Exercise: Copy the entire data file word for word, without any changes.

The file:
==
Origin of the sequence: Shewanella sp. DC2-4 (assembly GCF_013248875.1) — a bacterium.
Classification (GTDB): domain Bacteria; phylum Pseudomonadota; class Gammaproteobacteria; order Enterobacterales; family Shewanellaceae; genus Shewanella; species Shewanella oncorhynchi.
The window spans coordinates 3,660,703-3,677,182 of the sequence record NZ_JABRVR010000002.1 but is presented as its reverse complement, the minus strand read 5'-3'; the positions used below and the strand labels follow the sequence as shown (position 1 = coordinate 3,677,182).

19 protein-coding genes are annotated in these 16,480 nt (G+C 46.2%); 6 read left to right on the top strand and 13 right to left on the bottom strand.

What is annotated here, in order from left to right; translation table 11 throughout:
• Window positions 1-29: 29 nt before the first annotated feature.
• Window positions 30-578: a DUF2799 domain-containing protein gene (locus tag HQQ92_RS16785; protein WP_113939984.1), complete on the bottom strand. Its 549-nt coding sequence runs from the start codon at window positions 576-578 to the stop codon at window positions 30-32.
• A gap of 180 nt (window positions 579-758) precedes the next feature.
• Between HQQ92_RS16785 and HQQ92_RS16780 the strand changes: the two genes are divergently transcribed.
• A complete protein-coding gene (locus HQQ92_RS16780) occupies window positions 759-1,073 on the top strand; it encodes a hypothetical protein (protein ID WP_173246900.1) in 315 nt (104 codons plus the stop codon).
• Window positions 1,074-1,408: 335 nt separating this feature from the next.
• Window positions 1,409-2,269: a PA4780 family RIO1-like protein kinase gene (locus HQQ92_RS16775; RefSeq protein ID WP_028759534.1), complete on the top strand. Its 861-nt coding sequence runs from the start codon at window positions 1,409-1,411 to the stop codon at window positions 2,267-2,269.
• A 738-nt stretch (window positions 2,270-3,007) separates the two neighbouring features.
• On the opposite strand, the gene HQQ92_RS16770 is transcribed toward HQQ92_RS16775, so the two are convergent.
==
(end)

Origin of the sequence: Shewanella sp. DC2-4 (assembly GCF_013248875.1) — a bacterium.
Classification (GTDB): domain Bacteria; phylum Pseudomonadota; class Gammaproteobacteria; order Enterobacterales; family Shewanellaceae; genus Shewanella; species Shewanella oncorhynchi.
The window spans coordinates 3,660,703-3,677,182 of the sequence record NZ_JABRVR010000002.1 but is presented as its reverse complement, the minus strand read 5'-3'; the positions used below and the strand labels follow the sequence as shown (position 1 = coordinate 3,677,182).

19 protein-coding genes are annotated in these 16,480 nt (G+C 46.2%); 6 read left to right on the top strand and 13 right to left on the bottom strand.

What is annotated here, in order from left to right; translation table 11 throughout:
• Window positions 1-29: 29 nt before the first annotated feature.
• Window positions 30-578: a DUF2799 domain-containing protein gene (locus tag HQQ92_RS16785; protein WP_113939984.1), complete on the bottom strand. Its 549-nt coding sequence runs from the start codon at window positions 576-578 to the stop codon at window positions 30-32.
• A gap of 180 nt (window positions 579-758) precedes the next feature.
• Between HQQ92_RS16785 and HQQ92_RS16780 the strand changes: the two genes are divergently transcribed.
• A complete protein-coding gene (locus HQQ92_RS16780) occupies window positions 759-1,073 on the top strand; it encodes a hypothetical protein (protein ID WP_173246900.1) in 315 nt (104 codons plus the stop codon).
• Window positions 1,074-1,408: 335 nt separating this feature from the next.
• Window positions 1,409-2,269: a PA4780 family RIO1-like protein kinase gene (locus HQQ92_RS16775; RefSeq protein ID WP_028759534.1), complete on the top strand. Its 861-nt coding sequence runs from the start codon at window positions 1,409-1,411 to the stop codon at window positions 2,267-2,269.
• A 738-nt stretch (window positions 2,270-3,007) separates the two neighbouring features.
• On the opposite strand, the gene HQQ92_RS16770 is transcribed toward HQQ92_RS16775, so the two are convergent.